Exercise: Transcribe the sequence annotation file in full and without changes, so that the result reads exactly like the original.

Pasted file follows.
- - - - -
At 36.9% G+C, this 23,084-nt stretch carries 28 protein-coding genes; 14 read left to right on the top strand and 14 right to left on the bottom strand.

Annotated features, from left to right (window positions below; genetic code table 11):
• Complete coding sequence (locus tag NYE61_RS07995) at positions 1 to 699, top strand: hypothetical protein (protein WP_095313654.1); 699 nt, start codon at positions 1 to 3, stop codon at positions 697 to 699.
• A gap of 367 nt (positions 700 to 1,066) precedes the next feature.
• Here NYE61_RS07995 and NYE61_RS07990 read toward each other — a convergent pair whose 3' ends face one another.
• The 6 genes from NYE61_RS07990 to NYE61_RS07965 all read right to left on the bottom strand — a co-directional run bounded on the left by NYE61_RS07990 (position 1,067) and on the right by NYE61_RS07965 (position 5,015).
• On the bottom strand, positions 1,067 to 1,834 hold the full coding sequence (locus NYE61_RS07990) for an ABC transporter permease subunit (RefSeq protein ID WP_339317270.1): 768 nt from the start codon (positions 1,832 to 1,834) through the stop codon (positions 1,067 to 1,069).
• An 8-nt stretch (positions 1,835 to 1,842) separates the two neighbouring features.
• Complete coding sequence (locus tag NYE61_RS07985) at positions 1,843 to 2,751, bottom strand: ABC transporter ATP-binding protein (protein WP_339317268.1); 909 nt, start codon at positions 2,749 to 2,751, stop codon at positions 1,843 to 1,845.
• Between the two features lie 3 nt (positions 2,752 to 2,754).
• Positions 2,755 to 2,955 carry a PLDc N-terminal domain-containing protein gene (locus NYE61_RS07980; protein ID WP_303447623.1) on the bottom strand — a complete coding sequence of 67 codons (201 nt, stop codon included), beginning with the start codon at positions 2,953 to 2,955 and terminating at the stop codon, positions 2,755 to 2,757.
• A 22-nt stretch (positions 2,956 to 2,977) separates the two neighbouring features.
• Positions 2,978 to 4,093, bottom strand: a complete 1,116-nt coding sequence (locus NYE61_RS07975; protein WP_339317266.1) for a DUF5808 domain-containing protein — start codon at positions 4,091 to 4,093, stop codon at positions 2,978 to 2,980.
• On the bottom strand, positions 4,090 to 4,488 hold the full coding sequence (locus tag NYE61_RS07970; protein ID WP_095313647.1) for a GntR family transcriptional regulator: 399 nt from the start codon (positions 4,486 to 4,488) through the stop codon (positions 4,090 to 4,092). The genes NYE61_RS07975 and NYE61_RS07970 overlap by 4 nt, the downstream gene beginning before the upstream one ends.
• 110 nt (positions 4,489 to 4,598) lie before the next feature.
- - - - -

At 36.9% G+C, this 23,084-nt stretch carries 28 protein-coding genes; 14 read left to right on the top strand and 14 right to left on the bottom strand.

Annotated features, from left to right (window positions below; genetic code table 11):
• Complete coding sequence (locus tag NYE61_RS07995) at positions 1 to 699, top strand: hypothetical protein (protein WP_095313654.1); 699 nt, start codon at positions 1 to 3, stop codon at positions 697 to 699.
• A gap of 367 nt (positions 700 to 1,066) precedes the next feature.
• Here NYE61_RS07995 and NYE61_RS07990 read toward each other — a convergent pair whose 3' ends face one another.
• The 6 genes from NYE61_RS07990 to NYE61_RS07965 all read right to left on the bottom strand — a co-directional run bounded on the left by NYE61_RS07990 (position 1,067) and on the right by NYE61_RS07965 (position 5,015).
• On the bottom strand, positions 1,067 to 1,834 hold the full coding sequence (locus NYE61_RS07990) for an ABC transporter permease subunit (RefSeq protein ID WP_339317270.1): 768 nt from the start codon (positions 1,832 to 1,834) through the stop codon (positions 1,067 to 1,069).
• An 8-nt stretch (positions 1,835 to 1,842) separates the two neighbouring features.
• Complete coding sequence (locus tag NYE61_RS07985) at positions 1,843 to 2,751, bottom strand: ABC transporter ATP-binding protein (protein WP_339317268.1); 909 nt, start codon at positions 2,749 to 2,751, stop codon at positions 1,843 to 1,845.
• Between the two features lie 3 nt (positions 2,752 to 2,754).
• Positions 2,755 to 2,955 carry a PLDc N-terminal domain-containing protein gene (locus NYE61_RS07980; protein ID WP_303447623.1) on the bottom strand — a complete coding sequence of 67 codons (201 nt, stop codon included), beginning with the start codon at positions 2,953 to 2,955 and terminating at the stop codon, positions 2,755 to 2,757.
• A 22-nt stretch (positions 2,956 to 2,977) separates the two neighbouring features.
• Positions 2,978 to 4,093, bottom strand: a complete 1,116-nt coding sequence (locus NYE61_RS07975; protein WP_339317266.1) for a DUF5808 domain-containing protein — start codon at positions 4,091 to 4,093, stop codon at positions 2,978 to 2,980.
• On the bottom strand, positions 4,090 to 4,488 hold the full coding sequence (locus tag NYE61_RS07970; protein ID WP_095313647.1) for a GntR family transcriptional regulator: 399 nt from the start codon (positions 4,486 to 4,488) through the stop codon (positions 4,090 to 4,092). The genes NYE61_RS07975 and NYE61_RS07970 overlap by 4 nt, the downstream gene beginning before the upstream one ends.
• 110 nt (positions 4,489 to 4,598) lie before the next feature.